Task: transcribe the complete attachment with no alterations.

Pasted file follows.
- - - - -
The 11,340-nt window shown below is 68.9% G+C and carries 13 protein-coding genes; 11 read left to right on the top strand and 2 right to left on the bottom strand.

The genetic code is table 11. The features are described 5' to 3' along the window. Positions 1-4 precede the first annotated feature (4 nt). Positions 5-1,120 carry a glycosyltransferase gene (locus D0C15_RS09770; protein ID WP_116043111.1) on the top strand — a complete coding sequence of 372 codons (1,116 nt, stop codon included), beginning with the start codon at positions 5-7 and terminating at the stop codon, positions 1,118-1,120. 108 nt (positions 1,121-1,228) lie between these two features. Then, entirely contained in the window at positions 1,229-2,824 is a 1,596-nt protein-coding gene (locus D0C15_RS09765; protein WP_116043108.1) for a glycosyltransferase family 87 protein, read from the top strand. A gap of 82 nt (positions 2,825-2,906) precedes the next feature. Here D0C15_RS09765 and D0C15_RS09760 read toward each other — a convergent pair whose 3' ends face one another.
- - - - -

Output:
The 11,340-nt window shown below is 68.9% G+C and carries 13 protein-coding genes; 11 read left to right on the top strand and 2 right to left on the bottom strand.

The genetic code is table 11. The features are described 5' to 3' along the window. Positions 1-4 precede the first annotated feature (4 nt). Positions 5-1,120 carry a glycosyltransferase gene (locus D0C15_RS09770; protein ID WP_116043111.1) on the top strand — a complete coding sequence of 372 codons (1,116 nt, stop codon included), beginning with the start codon at positions 5-7 and terminating at the stop codon, positions 1,118-1,120. 108 nt (positions 1,121-1,228) lie between these two features. Then, entirely contained in the window at positions 1,229-2,824 is a 1,596-nt protein-coding gene (locus D0C15_RS09765; protein WP_116043108.1) for a glycosyltransferase family 87 protein, read from the top strand. A gap of 82 nt (positions 2,825-2,906) precedes the next feature. Here D0C15_RS09765 and D0C15_RS09760 read toward each other — a convergent pair whose 3' ends face one another.